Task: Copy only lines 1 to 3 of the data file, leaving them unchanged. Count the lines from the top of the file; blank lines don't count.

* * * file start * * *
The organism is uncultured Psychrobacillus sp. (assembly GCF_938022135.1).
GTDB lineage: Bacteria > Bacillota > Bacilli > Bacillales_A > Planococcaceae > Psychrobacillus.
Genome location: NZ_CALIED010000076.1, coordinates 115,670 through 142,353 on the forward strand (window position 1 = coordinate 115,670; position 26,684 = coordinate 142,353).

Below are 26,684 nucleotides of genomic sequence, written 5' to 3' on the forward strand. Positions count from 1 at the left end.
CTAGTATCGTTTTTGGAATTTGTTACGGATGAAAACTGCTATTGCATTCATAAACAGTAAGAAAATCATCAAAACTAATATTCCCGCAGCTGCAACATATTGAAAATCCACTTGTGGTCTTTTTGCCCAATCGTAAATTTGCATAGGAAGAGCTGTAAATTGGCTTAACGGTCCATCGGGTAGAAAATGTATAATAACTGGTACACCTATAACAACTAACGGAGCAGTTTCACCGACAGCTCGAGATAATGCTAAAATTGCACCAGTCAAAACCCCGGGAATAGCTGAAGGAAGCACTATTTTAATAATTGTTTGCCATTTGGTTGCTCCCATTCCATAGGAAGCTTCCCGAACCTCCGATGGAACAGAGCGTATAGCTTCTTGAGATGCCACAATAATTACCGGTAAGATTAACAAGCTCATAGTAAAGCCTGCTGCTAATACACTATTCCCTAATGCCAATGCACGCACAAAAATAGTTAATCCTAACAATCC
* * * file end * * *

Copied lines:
The organism is uncultured Psychrobacillus sp. (assembly GCF_938022135.1).
GTDB lineage: Bacteria > Bacillota > Bacilli > Bacillales_A > Planococcaceae > Psychrobacillus.
Genome location: NZ_CALIED010000076.1, coordinates 115,670 through 142,353 on the forward strand (window position 1 = coordinate 115,670; position 26,684 = coordinate 142,353).